Abstract: Neuroinflammation is a hallmark of neurodegenerative diseases including Alzheimer’s disease (AD), Parkinson’s disease (PD), and amyotrophic lateral sclerosis (ALS). Microglia, the innate immune cells of the CNS, are the first to react to pathological insults. However, multiple studies have also demonstrated an involvement of peripheral monocytes in several neurodegenerative diseases. Due to the different origins of these two cell types, it is important to distinguish their role and function in the development and progression of these diseases. In this review, we will summarize and discuss the current knowledge of the differential contributions of microglia and monocytes in the common neurodegenerative diseases AD, PD, and ALS, as well as multiple sclerosis, which is now regarded as a combination of inflammatory processes and neurodegeneration. Until recently, it has been challenging to differentiate microglia from monocytes, as there were no specific markers. Therefore, the recent identification of specific molecular signatures of both cell types will help to advance our understanding of their differential contribution in neurodegenerative diseases.
      PubDate: 2018-05-01
      DOI: 10.1007/s00702-017-1795-7
      Issue No: Vol. 125, No. 5 (2018)
       
  • Innate immunity in Alzheimer’s disease: the relevance of animal
           models'
    • Authors: Diana K. Franco Bocanegra; James A. R. Nicoll; Delphine Boche
      Pages: 827 - 846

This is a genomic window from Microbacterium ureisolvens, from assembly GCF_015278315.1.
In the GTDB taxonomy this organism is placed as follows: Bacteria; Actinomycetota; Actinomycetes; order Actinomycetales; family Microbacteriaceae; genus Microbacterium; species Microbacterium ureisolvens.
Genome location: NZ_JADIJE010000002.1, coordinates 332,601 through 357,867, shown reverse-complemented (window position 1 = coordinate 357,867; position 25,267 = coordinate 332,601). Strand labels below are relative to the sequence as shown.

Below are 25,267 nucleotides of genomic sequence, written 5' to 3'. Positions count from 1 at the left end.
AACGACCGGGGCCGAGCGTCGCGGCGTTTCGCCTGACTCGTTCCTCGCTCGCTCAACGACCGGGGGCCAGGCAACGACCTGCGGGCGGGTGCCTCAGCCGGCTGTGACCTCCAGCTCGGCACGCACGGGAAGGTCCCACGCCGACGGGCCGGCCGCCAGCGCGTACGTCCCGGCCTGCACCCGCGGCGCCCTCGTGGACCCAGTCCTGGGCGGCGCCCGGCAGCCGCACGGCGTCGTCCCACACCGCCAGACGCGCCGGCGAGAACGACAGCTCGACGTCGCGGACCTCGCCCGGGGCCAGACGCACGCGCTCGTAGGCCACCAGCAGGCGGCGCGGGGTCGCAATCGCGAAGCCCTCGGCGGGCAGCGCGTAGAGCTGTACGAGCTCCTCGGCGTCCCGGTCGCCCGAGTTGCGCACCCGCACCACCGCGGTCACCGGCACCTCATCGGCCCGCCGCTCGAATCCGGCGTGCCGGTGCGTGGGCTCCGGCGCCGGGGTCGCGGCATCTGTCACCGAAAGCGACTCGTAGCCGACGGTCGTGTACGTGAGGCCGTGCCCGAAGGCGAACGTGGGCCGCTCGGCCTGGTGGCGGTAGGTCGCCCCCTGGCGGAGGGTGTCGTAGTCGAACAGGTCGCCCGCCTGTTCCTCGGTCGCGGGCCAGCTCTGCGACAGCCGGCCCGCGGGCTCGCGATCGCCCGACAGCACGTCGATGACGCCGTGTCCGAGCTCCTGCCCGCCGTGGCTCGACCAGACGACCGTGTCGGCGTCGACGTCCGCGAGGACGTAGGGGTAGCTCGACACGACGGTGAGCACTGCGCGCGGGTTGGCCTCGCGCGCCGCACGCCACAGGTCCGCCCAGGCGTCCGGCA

Abstract: The mouse is one of the organisms most widely used as an animal model in biomedical research, due to the particular ease with which it can be handled and reproduced in laboratory. As a member of the mammalian class, mice share with humans many features regarding metabolic pathways, cell morphology and anatomy. However, important biological differences between mice and humans exist and must be taken into consideration when interpreting research results, to properly translate evidence from experimental studies into information that can be useful for human disease prevention and/or treatment. With respect to Alzheimer’s disease (AD), much of the experimental information currently known about this disease has been gathered from studies using mainly mice as models. Therefore, it is notably important to fully characterise the differences between mice and humans regarding important aspects of the disease. It is now widely known that inflammation plays an important role in the development of AD, a role that is not only a response to the surrounding pathological environment, but rather seems to be strongly implicated in the aetiology of the disease as indicated by the genetic studies. This review highlights relevant differences in inflammation and in microglia, the innate immune cell of the brain, between mice and humans regarding genetics and morphology in normal ageing, and the relationship of microglia with AD-like pathology, the inflammatory profile, and cognition. We conclude that some noteworthy differences exist between mice and humans regarding microglial characteristics, in distribution, gene expression, and states of activation. This may have repercussions in the way that transgenic mice respond to, and influence, the AD-like pathology. However, despite these differences, human and mouse microglia also show similarities in morphology and behaviour, such that the mouse is a suitable model for studying the role of microglia, as long as these differences are taken into consideration when delineating new strategies to approach the study of neurodegenerative diseases.